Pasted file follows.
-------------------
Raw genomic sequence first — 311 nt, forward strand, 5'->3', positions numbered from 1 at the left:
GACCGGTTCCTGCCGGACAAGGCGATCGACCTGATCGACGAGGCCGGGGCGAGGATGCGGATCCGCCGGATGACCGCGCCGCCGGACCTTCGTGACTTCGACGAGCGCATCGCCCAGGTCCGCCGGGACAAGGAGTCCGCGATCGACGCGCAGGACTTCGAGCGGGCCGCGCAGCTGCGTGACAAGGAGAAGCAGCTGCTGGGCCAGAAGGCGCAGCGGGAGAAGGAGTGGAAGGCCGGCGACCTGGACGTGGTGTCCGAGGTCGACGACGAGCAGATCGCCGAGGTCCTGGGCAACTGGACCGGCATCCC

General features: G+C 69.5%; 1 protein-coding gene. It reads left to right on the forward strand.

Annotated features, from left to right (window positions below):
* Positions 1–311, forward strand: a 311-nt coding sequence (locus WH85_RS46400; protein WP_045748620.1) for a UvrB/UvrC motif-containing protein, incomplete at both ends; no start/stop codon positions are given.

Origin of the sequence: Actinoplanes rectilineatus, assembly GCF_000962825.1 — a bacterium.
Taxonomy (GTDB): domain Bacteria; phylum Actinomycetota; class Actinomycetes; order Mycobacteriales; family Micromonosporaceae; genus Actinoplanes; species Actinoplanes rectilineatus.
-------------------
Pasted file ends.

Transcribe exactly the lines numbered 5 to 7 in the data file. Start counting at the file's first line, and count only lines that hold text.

* Positions 1–311, forward strand: a 311-nt coding sequence (locus WH85_RS46400; protein WP_045748620.1) for a UvrB/UvrC motif-containing protein, incomplete at both ends; no start/stop codon positions are given.

Origin of the sequence: Actinoplanes rectilineatus, assembly GCF_000962825.1 — a bacterium.
Taxonomy (GTDB): domain Bacteria; phylum Actinomycetota; class Actinomycetes; order Mycobacteriales; family Micromonosporaceae; genus Actinoplanes; species Actinoplanes rectilineatus.